Jeffrey LewisGet Il and Disabled, All At Once

I am doing Bloggingheads with Jackie Shire this morning — I’ll let you know when it is posted. I am wearing my Get Il T-shirt for the occasion.

We are going to talk about a lot of things, including the disablement of North Korea’s reactor. I can’t find anyone to tell me what the steps are. And my sources, too, seem left if the dark.

All I’ve seen so far is this press availability with Sung Kim — who said the Chinese might announce the steps:

MR. KIM: We have a common understanding and a set of meanings of disablement steps. I’d rather not get into the details of those steps. I think the Chinese, as the head of the denuclearization working group and as head of the Six Party process, maybe at a later point or at an appropriate point will provide more details.


QUESTION: Is there any estimate as to how, once this process is carried forward significantly, how long it would take North Korea to actually get these facilities, if they decided to do that, back up and running and producing nuclear materials?

MR. KIM: Again, as I said, we believe we have a set of very meaningful disablement steps. I think it would take them a considerable amount of time to reverse the disablement.

QUESTION: Can you describe how you would disable? Would it be with concrete? What do you do? You go in and do what to disable it?

MR. KIM: There are various steps that would be taken. Some involve removing equipment. Some involve cutting certain types of equipment. I think, as I said, we will defer to the Chinese to make some details available to you later, at an appropriate point. Our main focus is to get there and start the operation as soon as possible.

QUESTION: Do you expect to have the initial list of declaration while you are there?

MR. KIM: I don’t know. It would be nice. But we don’t know at this point.

QUESTION: U.S. [inaudible] issued a report on disablement written by David Albright. He said that you agreed on only the first step out of ten steps for disablement. Do you have any comment on that?

MR. KIM: I don’t want to get in to an argument with David Albright. I can tell you that our experts believe that we have a set of very meaningful, substantial disablement steps, and that’s what we will pursue. And we have to accomplish those before the end of the year.

From his reference to “cutting,” I suspect they are cutting the drive chains per the DOE paper that I posted on the site, On the Issue of Initial Disablement Activities at a Reactor.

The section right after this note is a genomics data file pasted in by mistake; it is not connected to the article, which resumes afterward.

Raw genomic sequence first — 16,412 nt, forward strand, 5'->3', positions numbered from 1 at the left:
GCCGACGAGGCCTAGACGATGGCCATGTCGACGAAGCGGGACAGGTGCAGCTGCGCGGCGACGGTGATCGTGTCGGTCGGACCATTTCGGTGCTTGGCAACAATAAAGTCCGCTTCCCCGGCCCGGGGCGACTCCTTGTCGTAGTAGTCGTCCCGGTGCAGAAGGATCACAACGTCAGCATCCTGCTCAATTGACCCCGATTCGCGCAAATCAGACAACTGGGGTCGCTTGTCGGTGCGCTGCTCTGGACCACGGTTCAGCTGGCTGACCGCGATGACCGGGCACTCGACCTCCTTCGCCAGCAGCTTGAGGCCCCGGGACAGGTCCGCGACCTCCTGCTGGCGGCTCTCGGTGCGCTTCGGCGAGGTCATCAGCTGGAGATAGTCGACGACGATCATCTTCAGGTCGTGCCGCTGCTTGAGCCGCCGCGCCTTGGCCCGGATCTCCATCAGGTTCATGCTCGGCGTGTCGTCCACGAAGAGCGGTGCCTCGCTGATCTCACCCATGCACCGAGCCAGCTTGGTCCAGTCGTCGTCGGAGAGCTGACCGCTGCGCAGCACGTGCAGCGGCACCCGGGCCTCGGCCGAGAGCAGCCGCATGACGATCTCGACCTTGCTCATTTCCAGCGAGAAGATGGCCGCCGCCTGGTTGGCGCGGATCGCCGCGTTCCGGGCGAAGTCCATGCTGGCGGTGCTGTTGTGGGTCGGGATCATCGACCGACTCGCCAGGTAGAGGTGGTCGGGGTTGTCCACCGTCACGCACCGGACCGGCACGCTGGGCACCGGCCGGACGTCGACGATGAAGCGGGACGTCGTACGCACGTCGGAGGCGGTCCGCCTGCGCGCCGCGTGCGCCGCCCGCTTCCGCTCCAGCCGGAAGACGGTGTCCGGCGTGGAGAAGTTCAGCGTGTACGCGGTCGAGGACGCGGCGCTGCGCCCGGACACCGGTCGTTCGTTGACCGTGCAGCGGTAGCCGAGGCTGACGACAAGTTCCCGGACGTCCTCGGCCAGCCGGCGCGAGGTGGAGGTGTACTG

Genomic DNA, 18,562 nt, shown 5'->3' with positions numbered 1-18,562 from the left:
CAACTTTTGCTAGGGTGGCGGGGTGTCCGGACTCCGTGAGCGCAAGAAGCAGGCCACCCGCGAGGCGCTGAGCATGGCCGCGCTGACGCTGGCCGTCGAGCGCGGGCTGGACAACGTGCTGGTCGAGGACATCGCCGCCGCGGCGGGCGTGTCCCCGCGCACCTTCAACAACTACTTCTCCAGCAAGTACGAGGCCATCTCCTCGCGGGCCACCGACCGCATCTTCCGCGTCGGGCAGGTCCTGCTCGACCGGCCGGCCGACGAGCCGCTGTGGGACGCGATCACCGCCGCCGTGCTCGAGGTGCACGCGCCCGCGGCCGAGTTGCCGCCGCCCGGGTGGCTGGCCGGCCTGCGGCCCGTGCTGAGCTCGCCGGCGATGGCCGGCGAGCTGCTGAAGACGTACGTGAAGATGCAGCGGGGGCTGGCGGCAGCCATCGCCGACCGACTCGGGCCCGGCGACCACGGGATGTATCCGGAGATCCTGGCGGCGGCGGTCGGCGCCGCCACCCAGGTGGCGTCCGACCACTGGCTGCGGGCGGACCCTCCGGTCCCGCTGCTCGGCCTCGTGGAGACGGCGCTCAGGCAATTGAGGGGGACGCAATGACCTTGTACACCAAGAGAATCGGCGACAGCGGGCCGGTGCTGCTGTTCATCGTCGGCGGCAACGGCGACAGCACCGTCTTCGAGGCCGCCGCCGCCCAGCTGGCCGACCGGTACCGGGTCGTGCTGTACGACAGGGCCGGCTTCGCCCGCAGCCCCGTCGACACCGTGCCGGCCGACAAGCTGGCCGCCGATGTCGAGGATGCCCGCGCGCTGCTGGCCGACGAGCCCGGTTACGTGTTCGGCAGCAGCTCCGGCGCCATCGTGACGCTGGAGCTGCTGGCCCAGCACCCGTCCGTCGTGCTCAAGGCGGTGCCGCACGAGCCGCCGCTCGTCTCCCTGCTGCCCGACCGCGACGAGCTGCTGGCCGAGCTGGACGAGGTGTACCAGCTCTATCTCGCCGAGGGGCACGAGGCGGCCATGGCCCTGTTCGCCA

As far as I can tell, this is still the only document on the subject that any of us have been able to acquire, or at least acquire and be willing to distribute to the community.

DOE proposed cutting the drive chains as an interim measure, followed by “additional disablement functions” including disabling the cooling tower, the fuel rod handling machine and “after verification and nuclear forensics are complete” dismantling or permanently entombing the reactor pile.

(You can read more on disablement from David Albright.)


  1. Engineer Mike (History)

    The latest (publicly) from China on releasing the “disablement” procedures.

    China says disclosure of DPRK nuclear disablement measures needs consensus

    Should make interesting reading.

  2. PC (History)

    Chris Hill gave a couple basic descriptions of steps during a weekend briefing. He refers to “cutting” specifically in relation to the reprocessing facility.

    ASSISTANT SECRETARY HILL: Well, again, we have at least 10 different disabling steps, and one of the first steps will be dealing with the reprocessing facility. And I believe we’re cutting some chains that go to that, cutting some means by which they move radioactive material in the reprocessing center. The second thing — and the thing we need to get going on very quickly — is that the pond where you put the discharged fuel is extremely dirty with a lot of radioactivity. So we need to clean that up. We need to clean it up for health purposes, because we’ll have Americans there and also North Koreans. We don’t want anyone getting radiation sickness. Also, when we get to the point where we take these spent fuel rods and try to send them to some place, we want that place to be willing to accept them. So the cleanup of this pond is going to be important. And this is not a process that’s going to end in a couple of days or a couple of weeks. It’s going to take a lot longer.

    QUESTION: So they are going to take out the fuel rods from the reactor?

    ASSISTANT SECRETARY HILL: Yes, they have to remove the so-called discharging of the fuel. And then a second element: of course, we want to make sure they don’t have some ready availability of new fuel — because that would not be disabling; that would just be recharging. So we have some very specific ideas for how to make sure there is not an additional amount of fuel. So it’s a lot of work. It’s a lot of painstaking work. And I think we will look forward to having all the participants in the Six Parties involved in this. I know that Japan will look very carefully at its ability to participate in this.”

  3. Jeffrey Lewis (History)


    That’s a really good catch.

    I’ve been told that Sung Kim’s reference to cutting also meant the reprocessing facility.

    Damn, my readers are good.